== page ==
bladeRF x40

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The bladeRF x40 is an affordable USB 3.0 Software-Defined Radio (SDR) designed to allow students and RF enthusiasts to explore wireless communication, and to provide professionals with a versatile COTS waveform development platform. The bladeRF x40 is a great next step after using an SDR like the HackRF One, especially with the built-in FPGA providing you with more user-defined options.

Out of the box, the bladeRF can tune from 300MHz to 3.8GHz without the need for extra boards. Through open source software such as GNURadio (live image), the bladeRF can be placed into immediate use. With its flexible hardware and software, the bladeRF can be configured to operate as a custom RF modem, a GSM and LTE picocell, a GPS receiver, an ATSC transmitter or a combination Bluetooth/WiFi client, without the need for any expansion cards.

  • 1x bladeRF x40 (40KLE Cyclone 4 FPGA)
  • 1x USB 3.0 SS cable
  • 2x SMA cables
  • Full-duplex 40MSPS 12-bit quadrature sampling
  • Factory calibrated VCTCXO tuned within 1Hz of 38.4MHz
  • Removable-cap RF shields for increased system sensitivity and isolation
  • Flexible clocking architecture for arbitrary sample rates
  • GPIO expansion port (GPIO Expansion Board)
  • SPI flash allowing for headless operation
  • Expanded frequency coverage using XB-200 Transverter Board
  • Typical +6dBm TX power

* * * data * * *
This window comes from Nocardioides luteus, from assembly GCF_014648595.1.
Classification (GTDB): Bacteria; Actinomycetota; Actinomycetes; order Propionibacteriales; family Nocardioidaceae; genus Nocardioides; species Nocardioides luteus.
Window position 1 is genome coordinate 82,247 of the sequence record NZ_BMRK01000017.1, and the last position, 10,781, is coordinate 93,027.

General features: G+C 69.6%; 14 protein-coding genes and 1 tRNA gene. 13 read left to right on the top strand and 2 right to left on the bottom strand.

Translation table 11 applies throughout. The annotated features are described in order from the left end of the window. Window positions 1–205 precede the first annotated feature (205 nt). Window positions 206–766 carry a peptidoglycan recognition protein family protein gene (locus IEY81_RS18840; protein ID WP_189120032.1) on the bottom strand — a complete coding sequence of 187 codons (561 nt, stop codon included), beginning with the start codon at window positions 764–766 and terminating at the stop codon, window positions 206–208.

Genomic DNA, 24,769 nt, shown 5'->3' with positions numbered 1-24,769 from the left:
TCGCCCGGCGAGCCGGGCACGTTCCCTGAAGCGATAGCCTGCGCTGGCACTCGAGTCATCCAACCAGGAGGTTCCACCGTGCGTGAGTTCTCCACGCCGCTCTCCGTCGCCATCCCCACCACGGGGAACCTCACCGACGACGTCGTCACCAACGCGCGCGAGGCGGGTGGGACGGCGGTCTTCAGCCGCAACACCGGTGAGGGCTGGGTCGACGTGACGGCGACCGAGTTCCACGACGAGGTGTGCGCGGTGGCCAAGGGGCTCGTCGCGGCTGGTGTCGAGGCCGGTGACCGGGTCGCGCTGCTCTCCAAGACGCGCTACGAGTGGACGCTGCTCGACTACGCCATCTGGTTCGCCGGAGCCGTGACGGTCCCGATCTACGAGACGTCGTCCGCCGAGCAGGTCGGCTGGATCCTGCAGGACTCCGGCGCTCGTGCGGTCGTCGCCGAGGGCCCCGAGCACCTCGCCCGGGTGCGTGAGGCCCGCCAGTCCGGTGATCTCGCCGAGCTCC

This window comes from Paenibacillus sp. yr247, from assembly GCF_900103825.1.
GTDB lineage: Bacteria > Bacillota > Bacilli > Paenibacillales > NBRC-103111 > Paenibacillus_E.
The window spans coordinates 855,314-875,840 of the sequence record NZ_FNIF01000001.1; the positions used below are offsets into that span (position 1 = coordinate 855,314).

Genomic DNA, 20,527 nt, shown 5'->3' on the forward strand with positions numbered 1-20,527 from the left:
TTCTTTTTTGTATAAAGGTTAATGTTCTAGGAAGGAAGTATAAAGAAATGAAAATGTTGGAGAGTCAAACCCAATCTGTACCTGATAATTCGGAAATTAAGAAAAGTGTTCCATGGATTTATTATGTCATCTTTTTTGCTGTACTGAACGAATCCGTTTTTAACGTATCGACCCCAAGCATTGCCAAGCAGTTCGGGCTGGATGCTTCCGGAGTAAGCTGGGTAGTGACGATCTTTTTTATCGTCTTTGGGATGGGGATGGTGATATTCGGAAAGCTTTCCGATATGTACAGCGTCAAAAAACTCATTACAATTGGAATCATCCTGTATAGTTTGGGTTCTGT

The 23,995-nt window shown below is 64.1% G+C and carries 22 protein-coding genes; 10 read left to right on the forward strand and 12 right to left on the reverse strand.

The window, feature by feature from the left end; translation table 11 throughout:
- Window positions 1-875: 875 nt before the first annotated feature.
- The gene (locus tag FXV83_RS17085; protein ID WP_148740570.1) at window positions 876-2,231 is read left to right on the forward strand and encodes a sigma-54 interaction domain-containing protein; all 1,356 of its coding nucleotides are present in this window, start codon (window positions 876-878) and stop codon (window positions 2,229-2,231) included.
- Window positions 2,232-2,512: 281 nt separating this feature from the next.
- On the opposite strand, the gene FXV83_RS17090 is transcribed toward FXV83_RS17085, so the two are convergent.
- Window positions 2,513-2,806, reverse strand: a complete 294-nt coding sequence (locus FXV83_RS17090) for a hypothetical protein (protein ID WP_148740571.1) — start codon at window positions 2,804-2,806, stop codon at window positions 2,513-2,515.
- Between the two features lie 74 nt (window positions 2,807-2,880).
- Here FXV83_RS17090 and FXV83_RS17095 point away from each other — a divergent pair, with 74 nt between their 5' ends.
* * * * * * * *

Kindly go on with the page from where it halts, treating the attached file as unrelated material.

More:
• Fully bus-powered USB 3.0 Superspeed SDR
  • 300MHz–3.8GHz RF frequency range
  • Independent RX/TX 12-bit 40MSPS quadrature sampling
  • Capable of achieving full-duplex 28MHz channels
  • 16-bit DAC factory-calibrated 38.4MHz +/-1ppm VCTCXO
  • Onboard 200MHz ARM9 with 512KB embedded SRAM (JTAG port available)
  • Onboard 40KLE Altera Cyclone 4 E FPGA (JTAG port available)
  • 2x2 MIMO configurable with SMB cable, expandable up to 4x4
  • Stable Linux, Windows, Mac and GNURadio software support

bladeRF x40 Product Help and Resources

Core Skill: Programming

If a board needs code or communicates somehow, you're going to need to know how to program or interface with it. The programming skill is all about communication and code.

4 Programming

Skill Level: Experienced - You will require a firm understanding of programming, the programming toolchain, and may have to make decisions on programming software or language. You may need to decipher a proprietary or specialized communication protocol. A logic analyzer might be necessary.
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Core Skill: Electrical Prototyping